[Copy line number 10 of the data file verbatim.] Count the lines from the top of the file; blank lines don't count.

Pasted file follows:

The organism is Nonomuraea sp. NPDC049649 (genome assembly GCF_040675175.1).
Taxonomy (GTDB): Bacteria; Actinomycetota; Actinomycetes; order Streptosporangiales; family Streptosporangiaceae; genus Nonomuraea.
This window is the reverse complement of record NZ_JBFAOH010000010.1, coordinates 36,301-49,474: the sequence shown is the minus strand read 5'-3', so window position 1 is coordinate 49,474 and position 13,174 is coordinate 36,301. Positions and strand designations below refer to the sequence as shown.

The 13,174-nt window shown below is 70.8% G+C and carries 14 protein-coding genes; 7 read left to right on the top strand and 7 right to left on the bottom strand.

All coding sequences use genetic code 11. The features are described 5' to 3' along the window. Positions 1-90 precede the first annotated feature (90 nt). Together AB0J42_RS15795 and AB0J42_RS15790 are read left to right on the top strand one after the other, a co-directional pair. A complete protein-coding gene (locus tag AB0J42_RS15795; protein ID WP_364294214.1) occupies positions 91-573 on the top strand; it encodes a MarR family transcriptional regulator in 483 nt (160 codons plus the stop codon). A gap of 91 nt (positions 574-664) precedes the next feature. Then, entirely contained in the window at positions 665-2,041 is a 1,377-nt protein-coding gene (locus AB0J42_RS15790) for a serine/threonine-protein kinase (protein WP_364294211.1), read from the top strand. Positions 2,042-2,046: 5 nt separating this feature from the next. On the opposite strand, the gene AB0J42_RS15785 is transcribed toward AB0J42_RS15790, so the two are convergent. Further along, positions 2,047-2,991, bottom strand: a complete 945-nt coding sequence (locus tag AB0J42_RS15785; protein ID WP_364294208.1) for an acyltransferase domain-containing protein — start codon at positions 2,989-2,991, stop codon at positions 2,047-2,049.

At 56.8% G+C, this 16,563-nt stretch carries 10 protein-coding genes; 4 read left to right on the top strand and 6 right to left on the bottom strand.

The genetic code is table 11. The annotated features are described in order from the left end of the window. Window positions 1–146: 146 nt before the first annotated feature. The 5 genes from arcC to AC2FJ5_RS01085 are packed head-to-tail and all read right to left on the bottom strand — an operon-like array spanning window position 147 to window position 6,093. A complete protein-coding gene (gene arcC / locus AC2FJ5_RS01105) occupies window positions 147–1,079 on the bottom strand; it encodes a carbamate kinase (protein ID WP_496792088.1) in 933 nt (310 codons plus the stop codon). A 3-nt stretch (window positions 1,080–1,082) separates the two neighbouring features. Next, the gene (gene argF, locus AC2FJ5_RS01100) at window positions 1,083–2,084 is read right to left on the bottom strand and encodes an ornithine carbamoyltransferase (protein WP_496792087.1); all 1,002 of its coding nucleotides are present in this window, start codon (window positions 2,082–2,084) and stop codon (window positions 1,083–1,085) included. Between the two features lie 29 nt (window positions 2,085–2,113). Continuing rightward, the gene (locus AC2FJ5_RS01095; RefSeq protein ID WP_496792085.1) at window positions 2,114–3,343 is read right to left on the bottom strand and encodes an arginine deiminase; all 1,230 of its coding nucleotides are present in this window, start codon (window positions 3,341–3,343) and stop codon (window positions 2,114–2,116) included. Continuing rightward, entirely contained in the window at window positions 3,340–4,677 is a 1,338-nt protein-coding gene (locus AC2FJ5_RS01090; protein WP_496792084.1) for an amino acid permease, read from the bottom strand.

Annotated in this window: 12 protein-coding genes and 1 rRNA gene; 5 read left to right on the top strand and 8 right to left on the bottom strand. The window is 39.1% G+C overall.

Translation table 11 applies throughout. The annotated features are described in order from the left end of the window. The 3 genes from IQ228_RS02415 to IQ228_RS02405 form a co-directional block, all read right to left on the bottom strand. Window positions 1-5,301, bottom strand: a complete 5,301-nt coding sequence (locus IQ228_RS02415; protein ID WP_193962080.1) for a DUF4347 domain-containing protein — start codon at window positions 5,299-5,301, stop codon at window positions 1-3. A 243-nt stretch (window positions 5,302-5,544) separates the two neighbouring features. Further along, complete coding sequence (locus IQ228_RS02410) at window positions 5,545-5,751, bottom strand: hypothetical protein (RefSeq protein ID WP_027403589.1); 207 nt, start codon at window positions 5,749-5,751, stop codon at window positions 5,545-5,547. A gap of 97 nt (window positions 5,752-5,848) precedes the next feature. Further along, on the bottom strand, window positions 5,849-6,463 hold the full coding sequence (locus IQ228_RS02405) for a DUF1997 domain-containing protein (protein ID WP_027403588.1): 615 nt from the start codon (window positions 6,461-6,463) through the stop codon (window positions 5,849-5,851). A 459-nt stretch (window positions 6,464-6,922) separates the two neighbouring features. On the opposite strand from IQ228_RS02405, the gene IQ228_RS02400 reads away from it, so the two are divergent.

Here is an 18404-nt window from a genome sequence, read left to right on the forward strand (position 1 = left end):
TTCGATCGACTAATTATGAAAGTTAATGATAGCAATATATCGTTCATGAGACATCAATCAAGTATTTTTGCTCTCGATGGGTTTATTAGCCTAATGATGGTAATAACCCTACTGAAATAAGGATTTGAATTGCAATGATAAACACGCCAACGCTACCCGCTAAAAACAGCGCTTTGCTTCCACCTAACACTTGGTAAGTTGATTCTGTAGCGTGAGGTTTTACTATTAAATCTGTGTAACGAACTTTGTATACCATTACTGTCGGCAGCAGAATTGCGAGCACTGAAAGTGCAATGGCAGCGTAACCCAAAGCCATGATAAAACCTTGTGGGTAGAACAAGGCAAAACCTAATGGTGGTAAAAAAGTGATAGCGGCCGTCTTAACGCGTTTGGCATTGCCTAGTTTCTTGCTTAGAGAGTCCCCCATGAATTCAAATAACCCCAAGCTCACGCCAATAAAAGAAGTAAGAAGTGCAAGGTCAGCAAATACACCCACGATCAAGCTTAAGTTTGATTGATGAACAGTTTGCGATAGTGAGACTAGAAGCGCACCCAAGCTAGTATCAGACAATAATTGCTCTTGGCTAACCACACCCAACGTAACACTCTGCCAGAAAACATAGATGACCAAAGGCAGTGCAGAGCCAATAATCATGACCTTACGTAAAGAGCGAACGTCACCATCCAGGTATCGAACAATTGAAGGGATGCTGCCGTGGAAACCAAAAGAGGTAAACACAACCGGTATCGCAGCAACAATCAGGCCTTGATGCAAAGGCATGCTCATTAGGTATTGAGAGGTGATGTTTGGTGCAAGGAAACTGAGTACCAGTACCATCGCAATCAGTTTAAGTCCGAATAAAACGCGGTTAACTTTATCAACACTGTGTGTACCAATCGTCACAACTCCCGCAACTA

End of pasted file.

Here is an 18404-nt window from a genome sequence, read left to right on the forward strand (position 1 = left end):